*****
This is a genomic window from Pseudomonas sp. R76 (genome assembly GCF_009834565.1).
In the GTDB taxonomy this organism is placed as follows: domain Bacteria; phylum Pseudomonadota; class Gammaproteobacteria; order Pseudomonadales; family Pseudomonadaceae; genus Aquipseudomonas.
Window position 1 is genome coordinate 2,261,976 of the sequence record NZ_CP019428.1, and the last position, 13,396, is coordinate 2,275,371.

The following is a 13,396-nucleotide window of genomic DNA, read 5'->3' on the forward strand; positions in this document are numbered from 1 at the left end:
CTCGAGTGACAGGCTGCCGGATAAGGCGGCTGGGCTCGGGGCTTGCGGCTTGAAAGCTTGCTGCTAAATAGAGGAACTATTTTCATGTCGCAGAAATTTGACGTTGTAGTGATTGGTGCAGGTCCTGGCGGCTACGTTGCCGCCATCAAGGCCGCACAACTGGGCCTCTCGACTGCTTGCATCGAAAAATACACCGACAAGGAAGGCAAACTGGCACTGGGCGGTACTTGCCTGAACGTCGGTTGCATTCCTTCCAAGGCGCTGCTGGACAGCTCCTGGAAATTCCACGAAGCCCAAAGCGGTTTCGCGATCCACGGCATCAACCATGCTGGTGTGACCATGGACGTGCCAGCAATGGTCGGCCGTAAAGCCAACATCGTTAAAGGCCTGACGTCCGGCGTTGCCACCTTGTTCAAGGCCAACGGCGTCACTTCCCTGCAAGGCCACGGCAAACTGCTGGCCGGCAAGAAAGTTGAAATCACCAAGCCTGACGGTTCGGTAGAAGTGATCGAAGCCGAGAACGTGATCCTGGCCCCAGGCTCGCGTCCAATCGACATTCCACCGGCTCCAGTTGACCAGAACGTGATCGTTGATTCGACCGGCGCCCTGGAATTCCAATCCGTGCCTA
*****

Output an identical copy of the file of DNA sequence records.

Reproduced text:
This is a genomic window from Pseudomonas sp. R76 (genome assembly GCF_009834565.1).
In the GTDB taxonomy this organism is placed as follows: domain Bacteria; phylum Pseudomonadota; class Gammaproteobacteria; order Pseudomonadales; family Pseudomonadaceae; genus Aquipseudomonas.
Window position 1 is genome coordinate 2,261,976 of the sequence record NZ_CP019428.1, and the last position, 13,396, is coordinate 2,275,371.

The following is a 13,396-nucleotide window of genomic DNA, read 5'->3' on the forward strand; positions in this document are numbered from 1 at the left end:
CTCGAGTGACAGGCTGCCGGATAAGGCGGCTGGGCTCGGGGCTTGCGGCTTGAAAGCTTGCTGCTAAATAGAGGAACTATTTTCATGTCGCAGAAATTTGACGTTGTAGTGATTGGTGCAGGTCCTGGCGGCTACGTTGCCGCCATCAAGGCCGCACAACTGGGCCTCTCGACTGCTTGCATCGAAAAATACACCGACAAGGAAGGCAAACTGGCACTGGGCGGTACTTGCCTGAACGTCGGTTGCATTCCTTCCAAGGCGCTGCTGGACAGCTCCTGGAAATTCCACGAAGCCCAAAGCGGTTTCGCGATCCACGGCATCAACCATGCTGGTGTGACCATGGACGTGCCAGCAATGGTCGGCCGTAAAGCCAACATCGTTAAAGGCCTGACGTCCGGCGTTGCCACCTTGTTCAAGGCCAACGGCGTCACTTCCCTGCAAGGCCACGGCAAACTGCTGGCCGGCAAGAAAGTTGAAATCACCAAGCCTGACGGTTCGGTAGAAGTGATCGAAGCCGAGAACGTGATCCTGGCCCCAGGCTCGCGTCCAATCGACATTCCACCGGCTCCAGTTGACCAGAACGTGATCGTTGATTCGACCGGCGCCCTGGAATTCCAATCCGTGCCTA